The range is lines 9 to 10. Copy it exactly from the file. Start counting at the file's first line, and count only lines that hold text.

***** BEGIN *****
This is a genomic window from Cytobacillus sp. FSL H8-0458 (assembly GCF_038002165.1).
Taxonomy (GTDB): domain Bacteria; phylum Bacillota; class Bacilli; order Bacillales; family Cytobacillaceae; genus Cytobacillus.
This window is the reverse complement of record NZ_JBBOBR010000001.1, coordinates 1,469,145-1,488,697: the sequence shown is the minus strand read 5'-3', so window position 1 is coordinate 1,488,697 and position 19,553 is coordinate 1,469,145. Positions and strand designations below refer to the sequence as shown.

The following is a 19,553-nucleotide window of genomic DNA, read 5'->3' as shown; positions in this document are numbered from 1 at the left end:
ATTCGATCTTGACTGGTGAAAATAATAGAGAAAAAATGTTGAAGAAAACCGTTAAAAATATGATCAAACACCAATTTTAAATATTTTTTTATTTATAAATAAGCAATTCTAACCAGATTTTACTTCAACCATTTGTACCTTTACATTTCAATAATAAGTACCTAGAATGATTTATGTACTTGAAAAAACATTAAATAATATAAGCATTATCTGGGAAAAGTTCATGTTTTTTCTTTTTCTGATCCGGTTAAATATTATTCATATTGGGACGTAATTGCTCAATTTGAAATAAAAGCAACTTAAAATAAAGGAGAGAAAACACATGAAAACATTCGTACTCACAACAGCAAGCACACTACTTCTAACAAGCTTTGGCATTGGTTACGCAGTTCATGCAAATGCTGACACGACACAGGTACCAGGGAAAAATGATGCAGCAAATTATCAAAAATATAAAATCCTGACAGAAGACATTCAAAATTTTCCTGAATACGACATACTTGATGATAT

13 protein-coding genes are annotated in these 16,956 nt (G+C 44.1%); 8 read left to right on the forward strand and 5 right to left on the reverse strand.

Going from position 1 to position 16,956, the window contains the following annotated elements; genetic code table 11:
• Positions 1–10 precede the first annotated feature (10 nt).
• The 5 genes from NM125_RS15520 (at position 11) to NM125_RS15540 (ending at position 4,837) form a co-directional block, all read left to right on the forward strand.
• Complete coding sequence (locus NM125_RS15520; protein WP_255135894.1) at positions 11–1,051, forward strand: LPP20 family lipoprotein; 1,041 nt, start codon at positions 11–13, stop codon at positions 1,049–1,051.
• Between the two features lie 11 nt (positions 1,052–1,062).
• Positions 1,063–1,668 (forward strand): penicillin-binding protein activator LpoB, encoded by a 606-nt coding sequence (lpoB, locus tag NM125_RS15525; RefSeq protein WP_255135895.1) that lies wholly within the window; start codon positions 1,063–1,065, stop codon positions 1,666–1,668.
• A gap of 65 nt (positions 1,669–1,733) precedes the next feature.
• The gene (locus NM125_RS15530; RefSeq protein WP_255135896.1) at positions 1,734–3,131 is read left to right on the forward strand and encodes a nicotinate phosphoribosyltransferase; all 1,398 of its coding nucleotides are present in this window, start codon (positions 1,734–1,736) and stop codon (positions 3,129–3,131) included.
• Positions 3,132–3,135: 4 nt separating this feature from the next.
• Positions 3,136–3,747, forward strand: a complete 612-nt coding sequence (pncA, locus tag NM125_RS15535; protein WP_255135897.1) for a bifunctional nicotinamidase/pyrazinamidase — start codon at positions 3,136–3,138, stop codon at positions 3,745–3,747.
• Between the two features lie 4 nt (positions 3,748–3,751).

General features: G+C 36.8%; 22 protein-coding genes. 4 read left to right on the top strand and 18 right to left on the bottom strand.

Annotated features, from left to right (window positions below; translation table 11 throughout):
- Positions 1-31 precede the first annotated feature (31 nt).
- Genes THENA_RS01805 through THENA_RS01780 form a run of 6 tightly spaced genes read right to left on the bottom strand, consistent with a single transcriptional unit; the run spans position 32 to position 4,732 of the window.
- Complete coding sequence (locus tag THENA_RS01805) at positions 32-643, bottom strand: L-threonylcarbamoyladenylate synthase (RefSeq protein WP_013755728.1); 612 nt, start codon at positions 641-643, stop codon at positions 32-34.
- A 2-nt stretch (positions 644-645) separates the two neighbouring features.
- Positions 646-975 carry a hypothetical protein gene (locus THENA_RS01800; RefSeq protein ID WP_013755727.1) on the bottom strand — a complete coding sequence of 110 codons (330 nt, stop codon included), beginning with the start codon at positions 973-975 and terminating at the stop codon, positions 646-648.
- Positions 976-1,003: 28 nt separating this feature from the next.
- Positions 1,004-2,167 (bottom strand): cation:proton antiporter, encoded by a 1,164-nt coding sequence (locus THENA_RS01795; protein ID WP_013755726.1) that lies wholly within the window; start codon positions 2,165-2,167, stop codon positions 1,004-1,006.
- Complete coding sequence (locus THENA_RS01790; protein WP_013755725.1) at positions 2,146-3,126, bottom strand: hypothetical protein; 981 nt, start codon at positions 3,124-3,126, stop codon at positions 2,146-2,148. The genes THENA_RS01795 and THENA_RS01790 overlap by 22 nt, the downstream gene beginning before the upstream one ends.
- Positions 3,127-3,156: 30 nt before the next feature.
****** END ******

• The 5 genes from NM125_RS15520 (at position 11) to NM125_RS15540 (ending at position 4,837) form a co-directional block, all read left to right on the forward strand.
• Complete coding sequence (locus NM125_RS15520; protein WP_255135894.1) at positions 11–1,051, forward strand: LPP20 family lipoprotein; 1,041 nt, start codon at positions 11–13, stop codon at positions 1,049–1,051.